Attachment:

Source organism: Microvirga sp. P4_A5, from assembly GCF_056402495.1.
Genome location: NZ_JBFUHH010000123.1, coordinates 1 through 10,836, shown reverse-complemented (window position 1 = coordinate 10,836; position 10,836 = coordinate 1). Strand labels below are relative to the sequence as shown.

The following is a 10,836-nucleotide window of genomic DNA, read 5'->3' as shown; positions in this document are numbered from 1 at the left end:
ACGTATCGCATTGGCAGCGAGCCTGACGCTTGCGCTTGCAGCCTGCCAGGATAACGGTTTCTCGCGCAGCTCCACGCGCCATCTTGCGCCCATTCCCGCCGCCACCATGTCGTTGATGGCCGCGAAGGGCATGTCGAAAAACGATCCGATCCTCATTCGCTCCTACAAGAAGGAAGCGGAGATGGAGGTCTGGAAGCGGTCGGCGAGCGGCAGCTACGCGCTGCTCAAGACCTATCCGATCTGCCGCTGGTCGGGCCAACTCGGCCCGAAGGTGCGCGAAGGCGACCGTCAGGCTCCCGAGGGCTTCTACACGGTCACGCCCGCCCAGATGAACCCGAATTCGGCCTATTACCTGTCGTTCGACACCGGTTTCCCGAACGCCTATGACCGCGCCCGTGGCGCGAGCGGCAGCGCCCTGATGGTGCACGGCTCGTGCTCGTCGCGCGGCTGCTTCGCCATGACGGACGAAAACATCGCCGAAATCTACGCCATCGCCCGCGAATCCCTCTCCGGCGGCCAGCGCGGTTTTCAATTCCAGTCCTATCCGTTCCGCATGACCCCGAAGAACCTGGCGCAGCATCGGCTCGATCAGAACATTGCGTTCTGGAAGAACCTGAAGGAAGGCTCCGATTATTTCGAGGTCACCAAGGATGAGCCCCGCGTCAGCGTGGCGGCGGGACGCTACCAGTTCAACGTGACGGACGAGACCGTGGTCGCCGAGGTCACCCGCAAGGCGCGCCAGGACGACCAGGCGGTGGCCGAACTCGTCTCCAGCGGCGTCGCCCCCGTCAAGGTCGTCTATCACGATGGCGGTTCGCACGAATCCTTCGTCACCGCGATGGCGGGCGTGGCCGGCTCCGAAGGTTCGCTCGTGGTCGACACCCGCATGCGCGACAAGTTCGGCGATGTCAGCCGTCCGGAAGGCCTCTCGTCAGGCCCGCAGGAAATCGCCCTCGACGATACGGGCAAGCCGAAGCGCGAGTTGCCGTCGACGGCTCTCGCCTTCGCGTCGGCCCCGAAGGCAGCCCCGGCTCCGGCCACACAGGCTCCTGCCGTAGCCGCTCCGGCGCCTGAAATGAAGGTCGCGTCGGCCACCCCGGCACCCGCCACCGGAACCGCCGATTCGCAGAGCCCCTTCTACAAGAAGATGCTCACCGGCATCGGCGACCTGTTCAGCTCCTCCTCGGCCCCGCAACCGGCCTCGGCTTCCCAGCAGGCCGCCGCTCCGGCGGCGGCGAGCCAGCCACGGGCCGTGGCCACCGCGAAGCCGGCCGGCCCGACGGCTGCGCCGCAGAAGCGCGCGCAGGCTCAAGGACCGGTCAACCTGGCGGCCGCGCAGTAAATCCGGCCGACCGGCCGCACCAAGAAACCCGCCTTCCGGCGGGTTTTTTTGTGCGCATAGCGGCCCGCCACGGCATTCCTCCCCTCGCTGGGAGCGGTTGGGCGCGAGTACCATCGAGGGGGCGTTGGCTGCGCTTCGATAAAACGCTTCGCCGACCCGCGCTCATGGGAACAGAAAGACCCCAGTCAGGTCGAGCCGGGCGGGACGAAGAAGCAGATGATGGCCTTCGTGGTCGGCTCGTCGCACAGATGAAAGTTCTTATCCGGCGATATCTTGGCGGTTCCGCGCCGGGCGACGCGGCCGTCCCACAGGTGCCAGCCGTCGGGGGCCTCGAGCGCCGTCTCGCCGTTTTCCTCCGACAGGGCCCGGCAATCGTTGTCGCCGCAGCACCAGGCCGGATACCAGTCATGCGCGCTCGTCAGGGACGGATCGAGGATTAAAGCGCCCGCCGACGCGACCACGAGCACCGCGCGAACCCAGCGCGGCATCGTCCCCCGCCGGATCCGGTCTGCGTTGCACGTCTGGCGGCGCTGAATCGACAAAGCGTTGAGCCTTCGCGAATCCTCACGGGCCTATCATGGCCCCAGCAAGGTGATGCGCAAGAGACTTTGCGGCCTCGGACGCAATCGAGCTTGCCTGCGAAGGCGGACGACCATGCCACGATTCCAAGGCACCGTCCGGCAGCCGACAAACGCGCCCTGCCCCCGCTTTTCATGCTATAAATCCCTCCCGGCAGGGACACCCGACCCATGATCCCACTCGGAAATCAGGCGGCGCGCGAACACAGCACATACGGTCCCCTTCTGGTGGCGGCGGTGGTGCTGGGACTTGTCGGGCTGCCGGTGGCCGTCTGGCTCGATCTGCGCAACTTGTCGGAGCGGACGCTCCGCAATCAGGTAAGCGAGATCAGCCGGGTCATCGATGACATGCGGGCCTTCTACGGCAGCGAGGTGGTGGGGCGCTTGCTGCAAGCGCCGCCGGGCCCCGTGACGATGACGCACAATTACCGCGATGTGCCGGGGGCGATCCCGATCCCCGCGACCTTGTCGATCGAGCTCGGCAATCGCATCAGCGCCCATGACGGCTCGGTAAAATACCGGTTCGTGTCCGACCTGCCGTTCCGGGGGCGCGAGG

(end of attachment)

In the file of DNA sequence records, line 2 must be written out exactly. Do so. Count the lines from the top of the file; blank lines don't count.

Genome location: NZ_JBFUHH010000123.1, coordinates 1 through 10,836, shown reverse-complemented (window position 1 = coordinate 10,836; position 10,836 = coordinate 1). Strand labels below are relative to the sequence as shown.